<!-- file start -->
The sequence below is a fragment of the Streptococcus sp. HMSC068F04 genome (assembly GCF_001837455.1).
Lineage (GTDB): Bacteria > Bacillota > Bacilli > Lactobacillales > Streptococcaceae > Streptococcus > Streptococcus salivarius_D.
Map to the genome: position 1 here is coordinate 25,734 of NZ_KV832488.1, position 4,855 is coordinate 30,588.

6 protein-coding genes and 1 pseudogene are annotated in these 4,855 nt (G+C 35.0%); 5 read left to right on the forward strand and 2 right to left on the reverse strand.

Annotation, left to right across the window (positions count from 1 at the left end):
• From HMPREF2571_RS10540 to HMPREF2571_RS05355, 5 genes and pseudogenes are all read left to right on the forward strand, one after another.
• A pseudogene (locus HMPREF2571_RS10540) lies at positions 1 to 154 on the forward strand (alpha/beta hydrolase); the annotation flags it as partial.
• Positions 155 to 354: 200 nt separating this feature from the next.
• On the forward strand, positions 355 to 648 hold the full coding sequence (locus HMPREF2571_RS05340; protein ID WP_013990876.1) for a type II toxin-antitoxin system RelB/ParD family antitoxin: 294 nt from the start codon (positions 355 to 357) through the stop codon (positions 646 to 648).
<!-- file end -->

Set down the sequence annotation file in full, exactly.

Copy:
The sequence below is a fragment of the Streptococcus sp. HMSC068F04 genome (assembly GCF_001837455.1).
Lineage (GTDB): Bacteria > Bacillota > Bacilli > Lactobacillales > Streptococcaceae > Streptococcus > Streptococcus salivarius_D.
Map to the genome: position 1 here is coordinate 25,734 of NZ_KV832488.1, position 4,855 is coordinate 30,588.

6 protein-coding genes and 1 pseudogene are annotated in these 4,855 nt (G+C 35.0%); 5 read left to right on the forward strand and 2 right to left on the reverse strand.

Annotation, left to right across the window (positions count from 1 at the left end):
• From HMPREF2571_RS10540 to HMPREF2571_RS05355, 5 genes and pseudogenes are all read left to right on the forward strand, one after another.
• A pseudogene (locus HMPREF2571_RS10540) lies at positions 1 to 154 on the forward strand (alpha/beta hydrolase); the annotation flags it as partial.
• Positions 155 to 354: 200 nt separating this feature from the next.
• On the forward strand, positions 355 to 648 hold the full coding sequence (locus HMPREF2571_RS05340; protein ID WP_013990876.1) for a type II toxin-antitoxin system RelB/ParD family antitoxin: 294 nt from the start codon (positions 355 to 357) through the stop codon (positions 646 to 648).